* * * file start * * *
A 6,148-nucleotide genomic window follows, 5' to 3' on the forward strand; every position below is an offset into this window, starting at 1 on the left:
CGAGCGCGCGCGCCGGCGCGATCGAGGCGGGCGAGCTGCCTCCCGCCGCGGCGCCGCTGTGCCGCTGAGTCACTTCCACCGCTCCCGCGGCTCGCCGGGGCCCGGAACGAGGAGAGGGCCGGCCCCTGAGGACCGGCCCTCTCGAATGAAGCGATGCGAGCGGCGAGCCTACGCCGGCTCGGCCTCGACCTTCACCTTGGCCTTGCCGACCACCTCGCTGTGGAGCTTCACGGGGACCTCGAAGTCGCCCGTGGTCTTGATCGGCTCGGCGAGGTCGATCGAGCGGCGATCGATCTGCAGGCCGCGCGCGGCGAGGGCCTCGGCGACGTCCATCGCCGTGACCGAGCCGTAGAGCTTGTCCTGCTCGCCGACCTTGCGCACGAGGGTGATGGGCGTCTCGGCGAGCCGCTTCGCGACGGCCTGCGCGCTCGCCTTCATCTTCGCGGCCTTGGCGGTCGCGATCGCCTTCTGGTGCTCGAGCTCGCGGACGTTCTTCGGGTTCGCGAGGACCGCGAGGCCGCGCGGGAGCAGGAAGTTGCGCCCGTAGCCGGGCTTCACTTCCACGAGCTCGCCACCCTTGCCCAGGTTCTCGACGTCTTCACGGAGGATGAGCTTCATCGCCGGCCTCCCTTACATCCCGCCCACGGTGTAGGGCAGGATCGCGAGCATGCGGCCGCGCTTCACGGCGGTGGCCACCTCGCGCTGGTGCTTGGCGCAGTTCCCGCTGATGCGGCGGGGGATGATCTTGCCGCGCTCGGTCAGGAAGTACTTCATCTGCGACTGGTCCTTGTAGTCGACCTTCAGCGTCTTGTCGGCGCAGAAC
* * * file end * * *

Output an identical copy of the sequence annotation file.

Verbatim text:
A 6,148-nucleotide genomic window follows, 5' to 3' on the forward strand; every position below is an offset into this window, starting at 1 on the left:
CGAGCGCGCGCGCCGGCGCGATCGAGGCGGGCGAGCTGCCTCCCGCCGCGGCGCCGCTGTGCCGCTGAGTCACTTCCACCGCTCCCGCGGCTCGCCGGGGCCCGGAACGAGGAGAGGGCCGGCCCCTGAGGACCGGCCCTCTCGAATGAAGCGATGCGAGCGGCGAGCCTACGCCGGCTCGGCCTCGACCTTCACCTTGGCCTTGCCGACCACCTCGCTGTGGAGCTTCACGGGGACCTCGAAGTCGCCCGTGGTCTTGATCGGCTCGGCGAGGTCGATCGAGCGGCGATCGATCTGCAGGCCGCGCGCGGCGAGGGCCTCGGCGACGTCCATCGCCGTGACCGAGCCGTAGAGCTTGTCCTGCTCGCCGACCTTGCGCACGAGGGTGATGGGCGTCTCGGCGAGCCGCTTCGCGACGGCCTGCGCGCTCGCCTTCATCTTCGCGGCCTTGGCGGTCGCGATCGCCTTCTGGTGCTCGAGCTCGCGGACGTTCTTCGGGTTCGCGAGGACCGCGAGGCCGCGCGGGAGCAGGAAGTTGCGCCCGTAGCCGGGCTTCACTTCCACGAGCTCGCCACCCTTGCCCAGGTTCTCGACGTCTTCACGGAGGATGAGCTTCATCGCCGGCCTCCCTTACATCCCGCCCACGGTGTAGGGCAGGATCGCGAGCATGCGGCCGCGCTTCACGGCGGTGGCCACCTCGCGCTGGTGCTTGGCGCAGTTCCCGCTGATGCGGCGGGGGATGATCTTGCCGCGCTCGGTCAGGAAGTACTTCATCTGCGACTGGTCCTTGTAGTCGACCTTCAGCGTCTTGTCGGCGCAGAAC